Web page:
First off, I would rather have a nice, decked out condo in a desirable location near the city than a big empty house in the suburb. With a large house, you would need more furniture to make it look nice, greater heating and cooling costs, and a homeowners association riding you to mow your lawn. Since I don’t have no kids nor hate pets, a condo is the perfect thing for me, especially when I can walk to public transportation right down the street instead of driving to the local park and ride.

            And since doing things yourself is fun, why don’t you go full Amish. Build your whole house by yourself. Knit your own sweaters. Grow your own wheat. Show us what an adult you are.

          • Clyde Barrow says:

            Hey great point. I own a house and lost $30k on its value but I still maintain it and have invested about $20k into remodeling it also. My thought? Big deal that I lost hte $30k. It’s my house and I want a nice place; new exterior doors, house is packed with insulation, it’s cold inside when I walk in on a 90f+ day, a/c rarely goes on, gorgeous green grass throughout my lawn which I busted hard to get, $30 electric bills up until December, quiet neighborhood, good neighbors of all colors. I am going to really hate moving one day and I know I will but man, this is a nice place I have. It was built in ’58 and is a rock solid brick home on a huge corner lot.

    • ARP says:

      So, you’re saying you shouldn’t live in most major cities unless you’re a millionaire. Good luck trying to buy a house in NY, LA, SF, Chicago, DC, Seattle, etc. and not spend a small fortune to be in a desirable neighborhood.

    • Bye says:



    • Dallas_shopper says:

      For this market (DFW), that advice is spot-on. I realize condos are not money pits in every city, but they definitely are in this one! Avoid condos in DFW!

  7. Scrutinizer says:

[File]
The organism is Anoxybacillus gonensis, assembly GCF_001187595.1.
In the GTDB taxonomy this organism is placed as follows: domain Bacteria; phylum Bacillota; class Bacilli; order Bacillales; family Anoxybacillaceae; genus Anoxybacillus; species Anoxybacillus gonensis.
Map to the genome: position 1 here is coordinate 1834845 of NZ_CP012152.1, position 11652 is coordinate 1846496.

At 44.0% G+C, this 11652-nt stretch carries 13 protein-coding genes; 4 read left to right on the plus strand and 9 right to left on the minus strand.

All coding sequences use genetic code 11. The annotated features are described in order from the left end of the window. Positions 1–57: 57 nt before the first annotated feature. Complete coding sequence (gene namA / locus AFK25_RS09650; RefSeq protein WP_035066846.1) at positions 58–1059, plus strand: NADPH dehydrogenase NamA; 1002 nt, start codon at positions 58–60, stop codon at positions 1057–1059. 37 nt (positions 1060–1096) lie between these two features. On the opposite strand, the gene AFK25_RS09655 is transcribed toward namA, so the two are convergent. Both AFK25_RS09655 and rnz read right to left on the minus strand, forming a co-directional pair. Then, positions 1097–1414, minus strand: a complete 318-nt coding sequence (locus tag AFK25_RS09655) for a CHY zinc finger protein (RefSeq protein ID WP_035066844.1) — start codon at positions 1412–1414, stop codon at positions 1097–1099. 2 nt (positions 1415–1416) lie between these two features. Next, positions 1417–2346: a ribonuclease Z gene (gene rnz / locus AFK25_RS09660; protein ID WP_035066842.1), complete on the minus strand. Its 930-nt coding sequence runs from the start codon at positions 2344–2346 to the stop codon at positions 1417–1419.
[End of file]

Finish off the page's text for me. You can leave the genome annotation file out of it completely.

How is the housing market?

    I bought a condo in 1990 when a lot of young professionals used them as starter homes. As condo values dipped the owners rented then instead of taking a loss. Unfortunately many of these owners be came absentee land lords with tenants who were less than considerate neighbors. We had one woman who left to live with her boyfriend and left her three teenage sons in the condo.

    An easy way to figure out how things are going at a particular condo is look at the type of cars park there on a weekend evening. A bunch of beater should raise a big red flag.

    • mac-phisto says:

      this is actually good advice whenever you are home shopping as well (at least in my opinion). a neighborhood full of brand new audis is much different than a neighborhood full of 15-year old hondas with tri-color body panels. the cars don’t even have to be new (or imports), just well-maintained. a block full of people with poorly maintained vehicles is likely to be populated by people who don’t care for their real property either.

  8. areaman says:

    There should be a question that combines the features of…

    4. Any contemplated or pending special assessments?
    8. What’s the condominium fee delinquency rate?

    My friend lives in a condo where seniors on fixed income cannot and or will not pay any special assessments. For example there’s a no payer who has a $10k special assessments marker against him at the age of 65. He expects to pay the $10k back out of his estate when he dies.

    In other words will one get into the business of making 5 to 10+ year, no interest loans to seniors by buying a condo?

    • FatLynn says: